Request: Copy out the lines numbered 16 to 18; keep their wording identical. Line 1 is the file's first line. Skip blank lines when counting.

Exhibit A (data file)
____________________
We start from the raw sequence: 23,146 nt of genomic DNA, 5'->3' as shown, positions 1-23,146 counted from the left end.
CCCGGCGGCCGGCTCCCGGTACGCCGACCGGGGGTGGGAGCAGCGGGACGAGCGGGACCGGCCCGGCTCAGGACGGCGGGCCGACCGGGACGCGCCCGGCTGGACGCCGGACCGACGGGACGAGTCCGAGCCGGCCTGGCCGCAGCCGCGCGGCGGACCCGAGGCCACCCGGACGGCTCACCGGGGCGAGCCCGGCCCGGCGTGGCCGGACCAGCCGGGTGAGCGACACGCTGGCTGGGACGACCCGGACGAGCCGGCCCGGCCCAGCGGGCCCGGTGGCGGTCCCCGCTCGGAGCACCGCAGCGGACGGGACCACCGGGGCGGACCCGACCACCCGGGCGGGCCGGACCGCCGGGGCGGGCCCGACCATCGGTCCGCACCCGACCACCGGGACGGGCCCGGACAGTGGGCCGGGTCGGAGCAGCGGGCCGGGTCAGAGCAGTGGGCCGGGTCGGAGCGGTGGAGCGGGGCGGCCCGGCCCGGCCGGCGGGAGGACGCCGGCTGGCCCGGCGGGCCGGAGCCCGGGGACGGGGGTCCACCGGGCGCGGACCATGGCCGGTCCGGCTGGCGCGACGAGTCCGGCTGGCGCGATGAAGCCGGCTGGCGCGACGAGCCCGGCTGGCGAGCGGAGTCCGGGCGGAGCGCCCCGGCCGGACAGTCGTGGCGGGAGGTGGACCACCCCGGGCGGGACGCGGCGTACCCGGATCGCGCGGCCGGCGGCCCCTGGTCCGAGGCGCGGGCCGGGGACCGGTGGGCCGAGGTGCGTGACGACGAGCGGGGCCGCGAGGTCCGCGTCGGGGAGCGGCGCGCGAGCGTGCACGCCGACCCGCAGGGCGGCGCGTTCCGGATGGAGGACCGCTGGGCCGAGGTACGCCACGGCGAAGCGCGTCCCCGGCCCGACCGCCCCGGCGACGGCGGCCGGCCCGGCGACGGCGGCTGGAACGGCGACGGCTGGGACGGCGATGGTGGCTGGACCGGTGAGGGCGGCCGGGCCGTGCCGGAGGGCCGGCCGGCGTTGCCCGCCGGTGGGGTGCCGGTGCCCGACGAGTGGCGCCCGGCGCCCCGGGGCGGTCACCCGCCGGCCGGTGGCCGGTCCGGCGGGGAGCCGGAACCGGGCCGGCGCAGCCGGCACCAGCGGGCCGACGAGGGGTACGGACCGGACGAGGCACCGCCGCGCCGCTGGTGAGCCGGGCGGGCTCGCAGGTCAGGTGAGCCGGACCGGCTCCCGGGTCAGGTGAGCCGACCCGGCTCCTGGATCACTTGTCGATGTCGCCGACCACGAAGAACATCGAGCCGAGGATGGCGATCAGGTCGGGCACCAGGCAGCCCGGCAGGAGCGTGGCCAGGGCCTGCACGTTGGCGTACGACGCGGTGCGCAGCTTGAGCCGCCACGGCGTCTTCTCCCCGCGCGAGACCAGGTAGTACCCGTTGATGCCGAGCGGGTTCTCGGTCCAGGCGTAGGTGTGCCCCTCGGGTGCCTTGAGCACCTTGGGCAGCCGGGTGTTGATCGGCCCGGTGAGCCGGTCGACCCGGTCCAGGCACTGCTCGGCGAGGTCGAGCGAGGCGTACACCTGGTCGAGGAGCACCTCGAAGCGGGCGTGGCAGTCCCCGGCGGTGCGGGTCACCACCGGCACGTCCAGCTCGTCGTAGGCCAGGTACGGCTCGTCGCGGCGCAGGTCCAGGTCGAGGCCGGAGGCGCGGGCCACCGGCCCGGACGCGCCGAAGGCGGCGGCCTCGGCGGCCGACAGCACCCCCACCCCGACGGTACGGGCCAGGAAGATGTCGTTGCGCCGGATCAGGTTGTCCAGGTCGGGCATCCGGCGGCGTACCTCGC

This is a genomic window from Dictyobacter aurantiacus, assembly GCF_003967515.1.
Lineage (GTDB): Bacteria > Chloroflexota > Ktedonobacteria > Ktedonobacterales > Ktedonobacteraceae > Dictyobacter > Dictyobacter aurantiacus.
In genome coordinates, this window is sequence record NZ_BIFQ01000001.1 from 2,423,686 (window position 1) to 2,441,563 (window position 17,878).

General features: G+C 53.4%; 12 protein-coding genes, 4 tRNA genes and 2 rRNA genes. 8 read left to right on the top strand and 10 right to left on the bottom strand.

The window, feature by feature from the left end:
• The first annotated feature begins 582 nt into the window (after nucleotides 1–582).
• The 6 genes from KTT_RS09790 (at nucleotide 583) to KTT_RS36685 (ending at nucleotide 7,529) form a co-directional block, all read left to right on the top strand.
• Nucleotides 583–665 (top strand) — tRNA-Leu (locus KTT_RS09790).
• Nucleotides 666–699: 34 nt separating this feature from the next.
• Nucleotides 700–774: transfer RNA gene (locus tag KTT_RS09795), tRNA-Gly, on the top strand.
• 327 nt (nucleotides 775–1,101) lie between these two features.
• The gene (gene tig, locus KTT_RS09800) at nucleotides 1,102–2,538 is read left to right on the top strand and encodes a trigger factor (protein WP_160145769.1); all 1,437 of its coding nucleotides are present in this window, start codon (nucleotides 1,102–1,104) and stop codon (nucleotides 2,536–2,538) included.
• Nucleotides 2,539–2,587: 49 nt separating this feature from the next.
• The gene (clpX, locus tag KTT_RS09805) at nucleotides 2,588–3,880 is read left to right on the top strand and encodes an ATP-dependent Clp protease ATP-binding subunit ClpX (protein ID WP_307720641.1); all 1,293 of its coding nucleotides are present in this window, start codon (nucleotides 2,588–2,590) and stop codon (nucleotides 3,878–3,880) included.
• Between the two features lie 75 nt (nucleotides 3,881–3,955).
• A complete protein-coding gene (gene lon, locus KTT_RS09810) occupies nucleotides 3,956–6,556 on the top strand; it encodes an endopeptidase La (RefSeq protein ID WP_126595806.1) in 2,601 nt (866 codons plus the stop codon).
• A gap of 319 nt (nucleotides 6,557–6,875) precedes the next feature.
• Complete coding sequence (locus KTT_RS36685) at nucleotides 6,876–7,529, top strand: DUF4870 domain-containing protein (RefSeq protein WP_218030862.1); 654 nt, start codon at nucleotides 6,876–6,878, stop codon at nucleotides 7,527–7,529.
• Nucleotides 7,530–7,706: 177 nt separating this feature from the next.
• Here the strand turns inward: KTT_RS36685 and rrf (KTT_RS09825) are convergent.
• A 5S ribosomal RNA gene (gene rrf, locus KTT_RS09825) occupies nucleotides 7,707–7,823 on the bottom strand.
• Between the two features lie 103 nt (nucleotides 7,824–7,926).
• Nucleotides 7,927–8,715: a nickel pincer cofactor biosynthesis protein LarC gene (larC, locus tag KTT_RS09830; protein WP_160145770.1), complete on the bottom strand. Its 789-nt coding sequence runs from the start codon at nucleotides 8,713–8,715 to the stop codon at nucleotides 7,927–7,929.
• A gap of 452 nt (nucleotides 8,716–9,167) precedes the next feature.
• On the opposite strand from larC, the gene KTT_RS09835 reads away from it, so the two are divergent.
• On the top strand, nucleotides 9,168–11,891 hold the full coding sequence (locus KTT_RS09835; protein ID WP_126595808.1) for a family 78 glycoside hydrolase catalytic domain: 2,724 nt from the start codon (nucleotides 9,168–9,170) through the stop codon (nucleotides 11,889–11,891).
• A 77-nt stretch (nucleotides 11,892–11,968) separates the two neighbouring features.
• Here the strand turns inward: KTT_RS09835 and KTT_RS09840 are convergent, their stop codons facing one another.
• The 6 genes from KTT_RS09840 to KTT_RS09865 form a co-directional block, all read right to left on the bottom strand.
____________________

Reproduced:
• The gene (clpX, locus tag KTT_RS09805) at nucleotides 2,588–3,880 is read left to right on the top strand and encodes an ATP-dependent Clp protease ATP-binding subunit ClpX (protein ID WP_307720641.1); all 1,293 of its coding nucleotides are present in this window, start codon (nucleotides 2,588–2,590) and stop codon (nucleotides 3,878–3,880) included.
• Between the two features lie 75 nt (nucleotides 3,881–3,955).
• A complete protein-coding gene (gene lon, locus KTT_RS09810) occupies nucleotides 3,956–6,556 on the top strand; it encodes an endopeptidase La (RefSeq protein ID WP_126595806.1) in 2,601 nt (866 codons plus the stop codon).